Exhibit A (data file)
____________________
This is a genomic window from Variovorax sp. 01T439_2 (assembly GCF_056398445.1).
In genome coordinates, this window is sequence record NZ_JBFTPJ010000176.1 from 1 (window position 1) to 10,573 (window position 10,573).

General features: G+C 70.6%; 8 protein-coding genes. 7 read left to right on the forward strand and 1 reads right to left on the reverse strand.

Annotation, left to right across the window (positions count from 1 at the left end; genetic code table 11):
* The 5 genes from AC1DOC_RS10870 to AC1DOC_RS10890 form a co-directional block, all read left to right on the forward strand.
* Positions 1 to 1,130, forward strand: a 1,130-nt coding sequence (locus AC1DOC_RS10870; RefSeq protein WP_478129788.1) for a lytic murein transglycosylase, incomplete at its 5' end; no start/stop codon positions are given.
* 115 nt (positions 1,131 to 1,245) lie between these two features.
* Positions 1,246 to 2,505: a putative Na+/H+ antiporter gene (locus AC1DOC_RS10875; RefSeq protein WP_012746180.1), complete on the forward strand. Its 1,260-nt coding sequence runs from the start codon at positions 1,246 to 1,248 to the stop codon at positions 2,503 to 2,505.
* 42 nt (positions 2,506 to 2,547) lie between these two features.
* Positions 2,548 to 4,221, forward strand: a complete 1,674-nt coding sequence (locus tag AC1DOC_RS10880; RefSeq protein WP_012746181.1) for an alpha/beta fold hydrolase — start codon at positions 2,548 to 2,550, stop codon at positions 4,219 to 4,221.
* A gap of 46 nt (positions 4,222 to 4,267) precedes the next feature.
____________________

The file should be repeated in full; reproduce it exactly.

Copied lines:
This is a genomic window from Variovorax sp. 01T439_2 (assembly GCF_056398445.1).
In genome coordinates, this window is sequence record NZ_JBFTPJ010000176.1 from 1 (window position 1) to 10,573 (window position 10,573).

General features: G+C 70.6%; 8 protein-coding genes. 7 read left to right on the forward strand and 1 reads right to left on the reverse strand.

Annotation, left to right across the window (positions count from 1 at the left end; genetic code table 11):
* The 5 genes from AC1DOC_RS10870 to AC1DOC_RS10890 form a co-directional block, all read left to right on the forward strand.
* Positions 1 to 1,130, forward strand: a 1,130-nt coding sequence (locus AC1DOC_RS10870; RefSeq protein WP_478129788.1) for a lytic murein transglycosylase, incomplete at its 5' end; no start/stop codon positions are given.
* 115 nt (positions 1,131 to 1,245) lie between these two features.
* Positions 1,246 to 2,505: a putative Na+/H+ antiporter gene (locus AC1DOC_RS10875; RefSeq protein WP_012746180.1), complete on the forward strand. Its 1,260-nt coding sequence runs from the start codon at positions 1,246 to 1,248 to the stop codon at positions 2,503 to 2,505.
* 42 nt (positions 2,506 to 2,547) lie between these two features.
* Positions 2,548 to 4,221, forward strand: a complete 1,674-nt coding sequence (locus tag AC1DOC_RS10880; RefSeq protein WP_012746181.1) for an alpha/beta fold hydrolase — start codon at positions 2,548 to 2,550, stop codon at positions 4,219 to 4,221.
* A gap of 46 nt (positions 4,222 to 4,267) precedes the next feature.